Boating Awareness Campaign Reaches Out to Locals in Puerto Rico
By Sable Liggera, Communications Intern
A new boating awareness campaign encourages community dialogue and educational outreach to promote reef-friendly behavior.
As the home of beautiful, sandy beaches and clear blue water, it is no surprise that Puerto Rico has a thriving boating community. While recreational boating is popular, however, boater safety and awareness is an ongoing issue. Today, local resource managers struggle to accommodate leisure activities and tourism while protecting the coast and the delicate ecosystems that thrive there.
To tackle this issue, Antares Ramos— NOAA Coral Reef Conservation Program liaison based in San Juan—recently launched a boating awareness campaign. By organizing community dialogues and educational outreach, she hopes to educate both the recreational and management sides on what the other identifies as key concerns.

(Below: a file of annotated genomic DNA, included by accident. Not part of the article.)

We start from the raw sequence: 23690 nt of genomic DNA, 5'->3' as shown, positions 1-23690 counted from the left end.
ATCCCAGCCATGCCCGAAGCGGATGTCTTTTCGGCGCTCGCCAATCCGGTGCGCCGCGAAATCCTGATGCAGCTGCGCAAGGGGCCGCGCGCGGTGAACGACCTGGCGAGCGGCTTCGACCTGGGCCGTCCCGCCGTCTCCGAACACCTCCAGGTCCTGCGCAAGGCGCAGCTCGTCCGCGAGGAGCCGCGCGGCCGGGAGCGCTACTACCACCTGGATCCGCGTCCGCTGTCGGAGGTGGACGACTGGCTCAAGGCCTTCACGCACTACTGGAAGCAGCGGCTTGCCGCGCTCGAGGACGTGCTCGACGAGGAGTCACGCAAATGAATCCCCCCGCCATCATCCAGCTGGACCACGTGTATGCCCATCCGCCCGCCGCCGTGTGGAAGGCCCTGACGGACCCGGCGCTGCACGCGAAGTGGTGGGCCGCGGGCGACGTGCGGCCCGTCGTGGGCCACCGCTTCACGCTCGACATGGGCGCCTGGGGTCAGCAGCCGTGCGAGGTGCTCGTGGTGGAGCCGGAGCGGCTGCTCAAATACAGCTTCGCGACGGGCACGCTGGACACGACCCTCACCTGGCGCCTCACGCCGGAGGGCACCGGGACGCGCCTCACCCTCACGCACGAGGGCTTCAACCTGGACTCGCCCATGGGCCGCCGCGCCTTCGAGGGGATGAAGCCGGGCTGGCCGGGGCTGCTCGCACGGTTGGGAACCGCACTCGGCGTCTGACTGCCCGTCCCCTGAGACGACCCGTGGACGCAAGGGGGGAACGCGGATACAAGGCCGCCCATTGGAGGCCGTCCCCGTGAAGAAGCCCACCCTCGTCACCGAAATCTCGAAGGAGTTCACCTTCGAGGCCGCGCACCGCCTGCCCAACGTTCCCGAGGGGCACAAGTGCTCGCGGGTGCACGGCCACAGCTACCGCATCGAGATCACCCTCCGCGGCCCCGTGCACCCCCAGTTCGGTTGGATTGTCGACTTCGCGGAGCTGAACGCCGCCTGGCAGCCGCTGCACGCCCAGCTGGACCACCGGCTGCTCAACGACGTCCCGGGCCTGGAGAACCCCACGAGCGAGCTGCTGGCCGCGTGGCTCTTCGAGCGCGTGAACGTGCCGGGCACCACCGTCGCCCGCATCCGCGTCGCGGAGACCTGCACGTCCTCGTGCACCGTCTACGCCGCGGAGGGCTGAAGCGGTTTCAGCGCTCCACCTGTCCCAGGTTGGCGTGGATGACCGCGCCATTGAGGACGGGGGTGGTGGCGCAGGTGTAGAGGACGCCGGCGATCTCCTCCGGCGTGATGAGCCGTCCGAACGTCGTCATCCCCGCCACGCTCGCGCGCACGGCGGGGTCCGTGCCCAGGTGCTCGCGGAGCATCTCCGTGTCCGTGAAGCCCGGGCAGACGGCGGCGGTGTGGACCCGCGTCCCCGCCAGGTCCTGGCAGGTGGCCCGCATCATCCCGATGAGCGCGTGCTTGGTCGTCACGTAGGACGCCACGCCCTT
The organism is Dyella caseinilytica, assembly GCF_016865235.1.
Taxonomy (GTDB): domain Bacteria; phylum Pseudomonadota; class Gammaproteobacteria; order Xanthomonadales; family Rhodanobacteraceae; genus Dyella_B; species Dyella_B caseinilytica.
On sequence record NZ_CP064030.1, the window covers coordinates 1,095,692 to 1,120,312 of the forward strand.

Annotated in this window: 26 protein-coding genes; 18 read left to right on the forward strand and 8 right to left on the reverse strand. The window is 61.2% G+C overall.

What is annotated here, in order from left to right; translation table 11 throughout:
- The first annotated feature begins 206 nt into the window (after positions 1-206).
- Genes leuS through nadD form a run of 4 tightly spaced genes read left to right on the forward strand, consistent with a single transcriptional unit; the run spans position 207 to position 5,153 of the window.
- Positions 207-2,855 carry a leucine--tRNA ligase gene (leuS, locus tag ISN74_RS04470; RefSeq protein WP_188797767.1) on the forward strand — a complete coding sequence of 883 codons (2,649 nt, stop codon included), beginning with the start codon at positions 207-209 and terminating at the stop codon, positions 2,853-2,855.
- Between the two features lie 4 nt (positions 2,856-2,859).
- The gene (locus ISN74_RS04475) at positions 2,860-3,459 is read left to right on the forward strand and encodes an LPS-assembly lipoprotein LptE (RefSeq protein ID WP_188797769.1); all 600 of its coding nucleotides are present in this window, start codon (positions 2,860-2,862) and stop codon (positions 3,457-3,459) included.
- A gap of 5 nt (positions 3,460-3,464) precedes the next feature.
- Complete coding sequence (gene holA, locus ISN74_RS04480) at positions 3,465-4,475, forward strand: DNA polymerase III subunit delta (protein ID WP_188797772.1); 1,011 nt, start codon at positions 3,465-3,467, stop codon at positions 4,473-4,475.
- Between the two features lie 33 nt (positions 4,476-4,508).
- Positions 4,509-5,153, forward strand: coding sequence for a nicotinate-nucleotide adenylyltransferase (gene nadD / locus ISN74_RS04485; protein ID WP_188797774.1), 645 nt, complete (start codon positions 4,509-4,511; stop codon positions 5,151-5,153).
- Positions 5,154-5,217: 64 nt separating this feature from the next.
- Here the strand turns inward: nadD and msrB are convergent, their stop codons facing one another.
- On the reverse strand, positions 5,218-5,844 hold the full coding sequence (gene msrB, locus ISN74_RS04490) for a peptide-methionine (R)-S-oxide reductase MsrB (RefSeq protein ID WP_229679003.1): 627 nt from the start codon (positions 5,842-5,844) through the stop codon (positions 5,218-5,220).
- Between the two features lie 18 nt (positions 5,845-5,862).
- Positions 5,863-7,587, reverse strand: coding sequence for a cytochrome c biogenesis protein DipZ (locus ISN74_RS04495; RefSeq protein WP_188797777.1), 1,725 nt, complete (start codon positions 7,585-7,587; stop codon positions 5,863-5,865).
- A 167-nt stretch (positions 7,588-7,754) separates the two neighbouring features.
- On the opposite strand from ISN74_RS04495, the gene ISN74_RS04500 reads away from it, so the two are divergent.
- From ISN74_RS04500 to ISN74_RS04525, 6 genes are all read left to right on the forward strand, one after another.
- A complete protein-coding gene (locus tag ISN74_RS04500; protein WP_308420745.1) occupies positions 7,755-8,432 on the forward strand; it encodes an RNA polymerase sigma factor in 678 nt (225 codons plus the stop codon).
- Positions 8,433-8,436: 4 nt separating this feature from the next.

Ramos recently hosted the campaign's first community roundtable with representatives from the local U.S. Coast Guard office, Department of Natural and Environmental Resources, and the boating community. Participants discussed the removal of abandoned vessels, setting a clear system for identifying shallow areas, regulating noise levels, the use of mooring buoys, and other topics.
In addition to creating forums for community dialogues, an important part of the campaign is its Anchor Awareness project, which educates boaters on how to avoid damaging coral reefs when anchoring. Anchoring on a reef can break or dislodge corals, causing lasting damage. Furthermore, a poorly placed anchor can damage associated habitats, such as seagrass beds, on which marine life depends.
As the boater awareness campaign takes hold, Ramos hopes that Puerto Rico's coral reef managers and the island's boating community will continue conversations and efforts to reduce the impact of boating activities on the territory's coral reefs.
The NOAA Coral Reef Conservation Program was established in 2000 by the Coral Reef Conservation Act. Headquartered in Silver Spring, Maryland, the program is part of NOAA's Office for Coastal Management.